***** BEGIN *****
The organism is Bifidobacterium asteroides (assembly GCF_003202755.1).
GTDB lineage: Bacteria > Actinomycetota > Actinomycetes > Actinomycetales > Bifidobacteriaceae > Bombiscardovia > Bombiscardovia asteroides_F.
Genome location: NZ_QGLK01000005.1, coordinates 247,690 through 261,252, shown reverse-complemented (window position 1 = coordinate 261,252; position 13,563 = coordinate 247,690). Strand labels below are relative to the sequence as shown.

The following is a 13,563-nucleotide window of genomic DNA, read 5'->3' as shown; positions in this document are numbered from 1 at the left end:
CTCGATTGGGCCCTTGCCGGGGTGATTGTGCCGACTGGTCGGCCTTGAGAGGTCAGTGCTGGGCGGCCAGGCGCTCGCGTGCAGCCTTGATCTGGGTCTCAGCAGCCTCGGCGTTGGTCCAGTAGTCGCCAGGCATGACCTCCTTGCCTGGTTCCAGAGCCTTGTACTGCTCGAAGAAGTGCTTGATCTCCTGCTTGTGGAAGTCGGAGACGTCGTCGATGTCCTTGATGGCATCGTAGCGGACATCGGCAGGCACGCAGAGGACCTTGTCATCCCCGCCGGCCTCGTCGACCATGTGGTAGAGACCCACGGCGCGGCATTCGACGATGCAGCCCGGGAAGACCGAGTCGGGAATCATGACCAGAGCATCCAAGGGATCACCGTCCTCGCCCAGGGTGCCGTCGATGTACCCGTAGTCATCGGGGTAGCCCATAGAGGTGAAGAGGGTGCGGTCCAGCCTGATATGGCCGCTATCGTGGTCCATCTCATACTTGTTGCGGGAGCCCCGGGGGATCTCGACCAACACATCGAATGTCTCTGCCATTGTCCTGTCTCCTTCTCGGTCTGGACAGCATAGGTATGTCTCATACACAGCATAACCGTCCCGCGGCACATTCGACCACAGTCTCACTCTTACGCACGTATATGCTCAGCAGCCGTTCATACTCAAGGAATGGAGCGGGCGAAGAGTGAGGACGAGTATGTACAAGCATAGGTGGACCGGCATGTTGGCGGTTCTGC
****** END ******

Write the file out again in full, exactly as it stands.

The organism is Bifidobacterium asteroides (assembly GCF_003202755.1).
GTDB lineage: Bacteria > Actinomycetota > Actinomycetes > Actinomycetales > Bifidobacteriaceae > Bombiscardovia > Bombiscardovia asteroides_F.
Genome location: NZ_QGLK01000005.1, coordinates 247,690 through 261,252, shown reverse-complemented (window position 1 = coordinate 261,252; position 13,563 = coordinate 247,690). Strand labels below are relative to the sequence as shown.

The following is a 13,563-nucleotide window of genomic DNA, read 5'->3' as shown; positions in this document are numbered from 1 at the left end:
CTCGATTGGGCCCTTGCCGGGGTGATTGTGCCGACTGGTCGGCCTTGAGAGGTCAGTGCTGGGCGGCCAGGCGCTCGCGTGCAGCCTTGATCTGGGTCTCAGCAGCCTCGGCGTTGGTCCAGTAGTCGCCAGGCATGACCTCCTTGCCTGGTTCCAGAGCCTTGTACTGCTCGAAGAAGTGCTTGATCTCCTGCTTGTGGAAGTCGGAGACGTCGTCGATGTCCTTGATGGCATCGTAGCGGACATCGGCAGGCACGCAGAGGACCTTGTCATCCCCGCCGGCCTCGTCGACCATGTGGTAGAGACCCACGGCGCGGCATTCGACGATGCAGCCCGGGAAGACCGAGTCGGGAATCATGACCAGAGCATCCAAGGGATCACCGTCCTCGCCCAGGGTGCCGTCGATGTACCCGTAGTCATCGGGGTAGCCCATAGAGGTGAAGAGGGTGCGGTCCAGCCTGATATGGCCGCTATCGTGGTCCATCTCATACTTGTTGCGGGAGCCCCGGGGGATCTCGACCAACACATCGAATGTCTCTGCCATTGTCCTGTCTCCTTCTCGGTCTGGACAGCATAGGTATGTCTCATACACAGCATAACCGTCCCGCGGCACATTCGACCACAGTCTCACTCTTACGCACGTATATGCTCAGCAGCCGTTCATACTCAAGGAATGGAGCGGGCGAAGAGTGAGGACGAGTATGTACAAGCATAGGTGGACCGGCATGTTGGCGGTTCTGC